His latest book entitled Workers and Revolutions in Tunisia and Egypt was published by Stanford University Press in 2015. Here is a link to his book: http://cddrl.fsi.stanford.edu/arabreform/events/workers-and-revolutions-egypt-and-tunisia
Angela Joya’s research focuses on the impact of economic globalization on the Middle East and North Africa with a particular focus on Egypt and Syria. She conducted fieldwork in Egypt between 2005-2008 where she researched the impact of economic liberalization and privatization on workers and peasants and the role of the state in these processes. She is currently preparing a manuscript tentatively titled The Political Economy of Egypt under Mubarak: Accumulation by Dispossession, Land Relations and Class Reconfigurations. Dr. Joya’s other research interests include the Syrian conflict, the current migrant crisis, Islamist opposition parties and their struggle for power. She has conducted fieldwork in Egypt, Palestine, Jordan and Turkey.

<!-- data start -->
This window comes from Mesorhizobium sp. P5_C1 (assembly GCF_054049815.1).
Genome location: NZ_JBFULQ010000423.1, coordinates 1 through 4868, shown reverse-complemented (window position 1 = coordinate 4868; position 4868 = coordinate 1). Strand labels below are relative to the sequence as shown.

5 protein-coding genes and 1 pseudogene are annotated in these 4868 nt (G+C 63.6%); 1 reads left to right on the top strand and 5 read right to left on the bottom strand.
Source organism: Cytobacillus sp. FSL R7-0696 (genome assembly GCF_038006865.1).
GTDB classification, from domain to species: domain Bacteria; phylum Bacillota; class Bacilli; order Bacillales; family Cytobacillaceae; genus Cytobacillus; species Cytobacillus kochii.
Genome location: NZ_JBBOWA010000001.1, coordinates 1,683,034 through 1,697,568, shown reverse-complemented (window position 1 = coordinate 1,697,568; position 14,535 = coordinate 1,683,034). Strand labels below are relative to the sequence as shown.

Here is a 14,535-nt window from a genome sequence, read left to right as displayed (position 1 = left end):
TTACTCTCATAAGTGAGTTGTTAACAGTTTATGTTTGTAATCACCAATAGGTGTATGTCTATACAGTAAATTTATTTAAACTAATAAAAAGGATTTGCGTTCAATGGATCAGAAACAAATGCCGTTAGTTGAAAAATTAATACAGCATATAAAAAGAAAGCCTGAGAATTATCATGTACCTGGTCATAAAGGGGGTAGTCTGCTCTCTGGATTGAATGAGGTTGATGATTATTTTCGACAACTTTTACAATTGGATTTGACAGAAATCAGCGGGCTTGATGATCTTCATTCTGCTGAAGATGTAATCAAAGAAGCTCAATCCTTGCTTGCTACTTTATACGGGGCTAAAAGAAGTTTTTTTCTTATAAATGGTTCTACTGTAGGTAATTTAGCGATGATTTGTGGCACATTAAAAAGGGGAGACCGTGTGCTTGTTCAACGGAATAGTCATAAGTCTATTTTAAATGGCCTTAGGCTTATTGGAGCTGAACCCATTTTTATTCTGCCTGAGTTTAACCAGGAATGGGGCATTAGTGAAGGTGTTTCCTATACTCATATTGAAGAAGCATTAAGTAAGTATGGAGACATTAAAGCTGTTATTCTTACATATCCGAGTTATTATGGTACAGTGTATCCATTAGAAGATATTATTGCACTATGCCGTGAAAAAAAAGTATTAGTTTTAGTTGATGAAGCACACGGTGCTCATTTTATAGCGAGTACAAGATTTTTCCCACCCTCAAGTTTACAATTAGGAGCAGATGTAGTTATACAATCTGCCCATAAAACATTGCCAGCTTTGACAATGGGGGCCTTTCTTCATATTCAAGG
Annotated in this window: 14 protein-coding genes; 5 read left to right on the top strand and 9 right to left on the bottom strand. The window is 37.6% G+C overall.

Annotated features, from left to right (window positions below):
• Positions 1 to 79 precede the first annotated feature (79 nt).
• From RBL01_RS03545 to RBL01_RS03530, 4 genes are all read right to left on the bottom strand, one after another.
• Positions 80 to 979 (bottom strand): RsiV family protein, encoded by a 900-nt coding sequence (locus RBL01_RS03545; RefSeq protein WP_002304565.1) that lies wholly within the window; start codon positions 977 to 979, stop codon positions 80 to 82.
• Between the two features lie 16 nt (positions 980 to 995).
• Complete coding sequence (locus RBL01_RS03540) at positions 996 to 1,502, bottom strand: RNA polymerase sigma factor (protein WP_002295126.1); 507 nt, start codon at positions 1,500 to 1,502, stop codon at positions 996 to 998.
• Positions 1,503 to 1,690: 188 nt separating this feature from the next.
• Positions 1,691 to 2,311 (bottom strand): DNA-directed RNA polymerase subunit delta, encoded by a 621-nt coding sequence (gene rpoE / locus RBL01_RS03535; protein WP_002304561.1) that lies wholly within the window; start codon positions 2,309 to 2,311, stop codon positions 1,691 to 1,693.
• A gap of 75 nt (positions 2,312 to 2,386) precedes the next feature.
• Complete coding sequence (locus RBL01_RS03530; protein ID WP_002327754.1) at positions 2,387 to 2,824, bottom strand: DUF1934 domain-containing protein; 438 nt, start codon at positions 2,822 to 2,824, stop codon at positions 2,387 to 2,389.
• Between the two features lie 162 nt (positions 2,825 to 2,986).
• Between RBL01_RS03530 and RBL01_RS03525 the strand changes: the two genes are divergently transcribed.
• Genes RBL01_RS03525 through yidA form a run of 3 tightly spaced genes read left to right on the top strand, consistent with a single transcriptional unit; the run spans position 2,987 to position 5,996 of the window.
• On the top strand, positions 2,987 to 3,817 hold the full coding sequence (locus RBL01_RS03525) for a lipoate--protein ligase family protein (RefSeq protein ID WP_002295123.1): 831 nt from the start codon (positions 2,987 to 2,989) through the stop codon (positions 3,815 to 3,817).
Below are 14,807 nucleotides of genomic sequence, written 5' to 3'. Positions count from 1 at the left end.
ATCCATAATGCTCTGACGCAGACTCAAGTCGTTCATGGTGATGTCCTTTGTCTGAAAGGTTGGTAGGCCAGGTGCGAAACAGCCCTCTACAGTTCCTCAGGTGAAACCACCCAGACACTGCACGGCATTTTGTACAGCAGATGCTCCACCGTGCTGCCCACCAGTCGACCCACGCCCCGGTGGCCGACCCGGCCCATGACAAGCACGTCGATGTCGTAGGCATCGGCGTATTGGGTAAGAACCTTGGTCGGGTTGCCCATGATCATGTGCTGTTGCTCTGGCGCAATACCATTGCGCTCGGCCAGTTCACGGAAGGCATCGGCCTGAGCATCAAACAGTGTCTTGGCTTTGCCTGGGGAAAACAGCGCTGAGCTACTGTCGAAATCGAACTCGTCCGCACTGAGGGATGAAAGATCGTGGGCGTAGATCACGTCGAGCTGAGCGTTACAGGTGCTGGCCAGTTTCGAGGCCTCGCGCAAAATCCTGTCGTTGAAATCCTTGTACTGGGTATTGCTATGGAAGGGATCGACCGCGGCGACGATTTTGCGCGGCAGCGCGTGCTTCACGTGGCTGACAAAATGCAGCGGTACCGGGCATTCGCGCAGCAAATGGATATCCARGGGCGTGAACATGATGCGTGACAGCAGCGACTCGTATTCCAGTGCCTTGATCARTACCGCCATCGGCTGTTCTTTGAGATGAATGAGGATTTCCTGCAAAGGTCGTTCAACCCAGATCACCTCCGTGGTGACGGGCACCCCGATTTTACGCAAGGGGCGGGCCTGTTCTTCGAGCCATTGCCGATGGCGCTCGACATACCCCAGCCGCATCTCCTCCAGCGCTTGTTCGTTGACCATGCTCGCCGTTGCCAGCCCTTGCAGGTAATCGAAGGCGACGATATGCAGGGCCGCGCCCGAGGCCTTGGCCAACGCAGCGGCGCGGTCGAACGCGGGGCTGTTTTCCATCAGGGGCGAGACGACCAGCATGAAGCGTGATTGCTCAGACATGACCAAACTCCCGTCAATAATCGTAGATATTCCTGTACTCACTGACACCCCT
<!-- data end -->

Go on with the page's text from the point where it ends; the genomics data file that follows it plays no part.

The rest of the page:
Event Sponsors: the UO Department of International Studies, Rutherford Middle East Initiative, and UO Global Studies Institute.
Two International Studies grad students were winners at Friday’s 7th Annual Graduate Student Research Forum!
Panel winners, with a $250 prize each, were Lindsay Massara and Tariq Rahman from International Studies for their work on this panel:
Crossing Borders, Crossing Cultures, Crossing Frontiers Panel – “South Asia: Cracking Open the Black Boxes of Law, Democracy, Infrastructure, and Governance,” Sarah Hamid, Media Studies; Patrick Jones, Media Studies; Lindsay Massara, Law and International Studies; and Tariq Rahman, International Studies.